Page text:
A fighter from the Syrian Democratic Forces, SDF, stands guard inside a post where U.S. troops were based, in Tal Abyad town, at the Syrian-Turkish border, Syria, Monday, Oct. 7, 2019. (AP)
The Kurdish administration in northeastern Syria called up civilians on Wednesday to defend the region against a feared Turkish assault, believed to be imminent.
"We announce three days of general mobilisation in northern and eastern Syria," it said in a statement, urging all civilians to "head to the border with Turkey... to resist during this delicate historical moment".
It also called on Kurds in Syria and abroad to protest against Ankara's planned offensive.
Ankara said on Tuesday it would "shortly" begin an offensive into northern Syria, as it sent more armoured vehicles to the border.
Turkey's communications director, Fahrettin Altun, wrote in the Washington Post that Kurdish forces can either "defect" or Turkey will "have no choice but to stop them from disrupting our counter-Islamic State efforts".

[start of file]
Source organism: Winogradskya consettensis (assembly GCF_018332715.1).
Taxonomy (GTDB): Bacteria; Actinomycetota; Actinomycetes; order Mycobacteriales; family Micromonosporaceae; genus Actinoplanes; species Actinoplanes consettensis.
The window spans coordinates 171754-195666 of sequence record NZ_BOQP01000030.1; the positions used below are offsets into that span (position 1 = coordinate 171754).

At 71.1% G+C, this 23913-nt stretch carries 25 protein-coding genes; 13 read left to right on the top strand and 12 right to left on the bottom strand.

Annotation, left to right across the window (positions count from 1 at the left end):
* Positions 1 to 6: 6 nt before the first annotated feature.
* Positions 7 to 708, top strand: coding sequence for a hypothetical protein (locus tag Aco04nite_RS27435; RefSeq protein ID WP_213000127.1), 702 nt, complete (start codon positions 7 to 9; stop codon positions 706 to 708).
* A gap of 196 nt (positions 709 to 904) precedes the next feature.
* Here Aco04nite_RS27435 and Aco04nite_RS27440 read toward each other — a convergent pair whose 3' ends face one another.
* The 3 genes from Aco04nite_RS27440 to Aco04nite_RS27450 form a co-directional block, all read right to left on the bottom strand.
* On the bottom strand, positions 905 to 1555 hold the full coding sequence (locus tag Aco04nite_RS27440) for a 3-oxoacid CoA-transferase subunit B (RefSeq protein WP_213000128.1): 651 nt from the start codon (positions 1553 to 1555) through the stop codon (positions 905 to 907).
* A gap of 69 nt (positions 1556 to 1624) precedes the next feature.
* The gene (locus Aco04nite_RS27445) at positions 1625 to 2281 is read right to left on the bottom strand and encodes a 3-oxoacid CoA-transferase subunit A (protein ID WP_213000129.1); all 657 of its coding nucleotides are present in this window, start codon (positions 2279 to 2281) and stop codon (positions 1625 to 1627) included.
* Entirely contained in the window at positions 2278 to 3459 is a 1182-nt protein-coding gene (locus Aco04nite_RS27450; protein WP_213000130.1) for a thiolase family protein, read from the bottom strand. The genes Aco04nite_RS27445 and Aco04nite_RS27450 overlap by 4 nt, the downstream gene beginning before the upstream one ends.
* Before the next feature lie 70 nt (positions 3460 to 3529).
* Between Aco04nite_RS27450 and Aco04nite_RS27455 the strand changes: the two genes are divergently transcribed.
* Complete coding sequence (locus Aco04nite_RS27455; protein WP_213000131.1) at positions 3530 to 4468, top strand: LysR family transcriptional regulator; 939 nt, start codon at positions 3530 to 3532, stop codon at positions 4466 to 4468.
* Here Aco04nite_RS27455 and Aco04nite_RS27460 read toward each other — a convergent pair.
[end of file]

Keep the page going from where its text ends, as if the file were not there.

US President Donald Trump has blown hot and cold since a surprise announcement on Sunday that Washington was pulling back 50 to 100 "special operators" from Syria's border with Turkey.
After appearing to give a green light to the Turkish invasion, he later threatened to "obliterate" Turkey's economy if it went too far.
He also insisted the United States had not abandoned its Kurdish allies by pulling forces out of the area.
On Wednesday, the Kurdish administration said it would hold its US ally and the whole international community responsible for any "humanitarian catastrophe" that unfolds in the territory under its control.
Kurdish forces took heavy losses in the US-backed campaign against the Islamic State group in Syria which they spearheaded.
In March, they declared the territorial defeat of IS after overrunning the jihadists' last redoubt in the village of Baghouz in eastern Syria.
Ankara strongly opposed Washington's support for Kurdish forces in Syria citing their links to the outlawed Kurdistan Workers' Party (PKK) which has fought a deadly insurgency against the Turkish state since 1984.
Turkey has already carried out two cross-border offensives into Syria, including one in 2018 that saw it and allied Syria rebels overrun the majority-Kurdish Afrin enclave in the northwest.